In the Wake of 2018 What Is the Future of Hedge Funds?

In Alpha Calling’s previous article, Hedge Funds: A Positive Perspective on 2018, the timing of its publication was such that a definitive conclusion on year-end hedge fund industry performance could not be reached, as the conclusion required access to yet unpublished HFR data for Q4. Moreover, it would have been inappropriate to use another source inasmuch as HFR was used as the data source throughout the first 11 months of analysis. However, we now have that data. Just as predicted, the HFR asset weighted composite index came in negative, to be precise, -0.68 percent, bringing year-to-date aggregate hedge fund losses to -0.84 percent. This compares very favorably to the S&P 500’s year end result, which found that index down -6.24 percent.

Index Definitions

Careful readers may have noticed that the basis of the analysis is the HFR asset weighted composite index as opposed to the HFR fund weighted composite index. Hedge Fund Research (HFR) data was employed for this brief analysis, largely because Hedge Fund Research is regarded as the doyen of the hedge fund industry.

The HFR asset weighted composite index was used, as opposed to the HFR fund weighted composite index because it offers the fairest overview of industry performance. Per HFR, “the constituent funds of the HFRI Asset Weighted Composite Index are weighted according to the AUM reported by each fund for the prior month.” Careful observers will note that most media outlets choose the HFR fund weighted composite index as a reference point. Readers may draw their own conclusions as to why this is so. Also, it should be noted that neither index includes funds of funds.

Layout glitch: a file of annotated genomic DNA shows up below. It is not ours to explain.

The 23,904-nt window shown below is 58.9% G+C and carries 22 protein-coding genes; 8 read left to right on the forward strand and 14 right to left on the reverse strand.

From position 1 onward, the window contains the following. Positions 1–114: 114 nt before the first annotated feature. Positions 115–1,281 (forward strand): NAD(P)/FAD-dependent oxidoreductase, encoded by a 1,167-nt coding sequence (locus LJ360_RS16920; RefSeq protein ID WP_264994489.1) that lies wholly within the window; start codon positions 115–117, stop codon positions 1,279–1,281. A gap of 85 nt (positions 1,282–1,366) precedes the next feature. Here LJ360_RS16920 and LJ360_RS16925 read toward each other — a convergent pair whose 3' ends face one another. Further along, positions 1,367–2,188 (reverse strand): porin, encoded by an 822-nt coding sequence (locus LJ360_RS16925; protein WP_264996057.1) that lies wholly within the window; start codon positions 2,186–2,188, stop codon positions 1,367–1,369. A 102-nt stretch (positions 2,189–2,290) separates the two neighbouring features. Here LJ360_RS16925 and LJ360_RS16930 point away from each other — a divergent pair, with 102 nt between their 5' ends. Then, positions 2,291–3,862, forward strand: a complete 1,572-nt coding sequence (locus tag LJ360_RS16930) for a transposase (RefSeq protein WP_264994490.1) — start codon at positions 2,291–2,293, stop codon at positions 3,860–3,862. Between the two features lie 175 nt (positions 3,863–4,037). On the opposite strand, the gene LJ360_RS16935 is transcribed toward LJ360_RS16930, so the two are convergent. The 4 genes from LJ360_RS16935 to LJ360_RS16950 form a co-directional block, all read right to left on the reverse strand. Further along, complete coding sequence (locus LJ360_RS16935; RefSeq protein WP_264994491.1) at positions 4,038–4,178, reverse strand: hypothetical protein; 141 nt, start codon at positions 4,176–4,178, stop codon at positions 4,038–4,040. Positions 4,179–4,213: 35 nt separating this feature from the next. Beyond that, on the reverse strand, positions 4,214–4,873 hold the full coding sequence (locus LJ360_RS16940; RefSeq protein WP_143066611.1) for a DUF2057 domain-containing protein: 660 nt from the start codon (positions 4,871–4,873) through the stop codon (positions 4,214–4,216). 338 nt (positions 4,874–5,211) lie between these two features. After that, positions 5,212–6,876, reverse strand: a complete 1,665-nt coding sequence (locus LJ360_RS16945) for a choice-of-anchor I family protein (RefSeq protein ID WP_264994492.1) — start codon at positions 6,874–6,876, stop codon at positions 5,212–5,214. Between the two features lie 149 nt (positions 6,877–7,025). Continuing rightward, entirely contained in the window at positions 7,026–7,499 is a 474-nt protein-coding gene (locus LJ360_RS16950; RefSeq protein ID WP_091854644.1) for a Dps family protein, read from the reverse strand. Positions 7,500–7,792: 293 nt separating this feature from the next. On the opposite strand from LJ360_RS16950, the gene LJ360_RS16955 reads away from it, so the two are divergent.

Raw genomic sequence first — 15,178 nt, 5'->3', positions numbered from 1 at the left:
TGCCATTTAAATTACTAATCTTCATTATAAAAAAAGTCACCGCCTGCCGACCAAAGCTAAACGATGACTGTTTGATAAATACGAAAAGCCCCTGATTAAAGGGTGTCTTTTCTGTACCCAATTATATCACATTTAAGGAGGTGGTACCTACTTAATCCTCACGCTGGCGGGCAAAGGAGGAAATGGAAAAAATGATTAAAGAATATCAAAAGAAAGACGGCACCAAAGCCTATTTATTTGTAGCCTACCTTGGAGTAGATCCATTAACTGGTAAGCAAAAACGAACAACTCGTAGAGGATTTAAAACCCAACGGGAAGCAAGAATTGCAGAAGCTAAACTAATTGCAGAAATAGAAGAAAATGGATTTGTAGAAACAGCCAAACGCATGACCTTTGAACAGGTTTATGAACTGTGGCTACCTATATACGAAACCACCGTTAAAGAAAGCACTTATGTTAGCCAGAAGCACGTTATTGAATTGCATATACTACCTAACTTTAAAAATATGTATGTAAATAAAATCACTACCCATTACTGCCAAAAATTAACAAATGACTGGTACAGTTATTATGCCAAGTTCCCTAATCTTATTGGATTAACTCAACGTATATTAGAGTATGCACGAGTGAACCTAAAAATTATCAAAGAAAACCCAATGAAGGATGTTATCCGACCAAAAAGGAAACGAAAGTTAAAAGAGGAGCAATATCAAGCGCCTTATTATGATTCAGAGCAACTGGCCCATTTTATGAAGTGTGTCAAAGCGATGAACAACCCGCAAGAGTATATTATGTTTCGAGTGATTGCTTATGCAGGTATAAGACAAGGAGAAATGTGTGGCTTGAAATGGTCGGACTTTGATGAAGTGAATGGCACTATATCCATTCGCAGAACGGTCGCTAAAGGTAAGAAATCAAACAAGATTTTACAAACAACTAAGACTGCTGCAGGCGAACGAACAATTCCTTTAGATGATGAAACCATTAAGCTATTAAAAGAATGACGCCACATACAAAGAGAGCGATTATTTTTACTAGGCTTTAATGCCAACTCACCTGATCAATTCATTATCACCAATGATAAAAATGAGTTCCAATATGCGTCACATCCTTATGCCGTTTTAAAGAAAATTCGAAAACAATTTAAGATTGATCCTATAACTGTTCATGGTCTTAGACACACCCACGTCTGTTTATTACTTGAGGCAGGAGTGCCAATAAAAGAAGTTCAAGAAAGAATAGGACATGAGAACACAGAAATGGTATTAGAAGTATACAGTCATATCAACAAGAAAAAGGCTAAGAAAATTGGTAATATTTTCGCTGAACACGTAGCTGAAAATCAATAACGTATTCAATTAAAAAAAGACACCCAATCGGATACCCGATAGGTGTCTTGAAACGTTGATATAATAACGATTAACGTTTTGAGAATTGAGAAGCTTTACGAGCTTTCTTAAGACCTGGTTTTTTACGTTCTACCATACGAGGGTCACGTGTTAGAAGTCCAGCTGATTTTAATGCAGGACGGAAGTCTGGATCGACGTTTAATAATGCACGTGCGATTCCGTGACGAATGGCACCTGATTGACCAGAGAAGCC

HFR sports a variety of indices. Anyone interested in exploring their definitions can find them here.

Relative Performance

Alright—2018 ended in the red for the hedge fund industry as a whole—we get that. As has been stated in previous articles, it is understood that, for whatever reason, media outlets will use this to paint hedge funds in the most unfavorable light possible. However, the facts are the facts!

Hedge funds outperformed the DJIA and the S&P 500 in 2018. For example, the S&P 500 closed the year down -6.24 percent, which means hedge funds, in the aggregate, outperformed the S&P 500 by 643 percent!

What’s Ahead for Hedge Funds and Hedge Fund Jobs?

Prequin, another hedge fund industry doyen, in its recent report entitled The Future of Alternatives, offered several interesting insights from their survey’s participants, the most notable of which projects the hedge fund industry to reach $4.7 trillion in AUM in 2023.

However, the same report also projects that hedge funds will slip to second place in the pantheon of alternative assets, overtaken by private equity, currently in second place. The report also concludes that growth in the number of hedge fund firms has plateaued, with some 14,800 firms in the hedge fund universe, a figure that has remained largely unchanged since 2015, which year marked the apex of the post financial crisis explosion of hedge fund starts.

The next 5 years will be ones of firm consolidation and, as a result a shrinking universe of hedge fund firms. However, within an industry whose assets are expected to grow by 31 percent over the next lustrum, it is clear that opportunities in the hedge fund industry will be plentiful.

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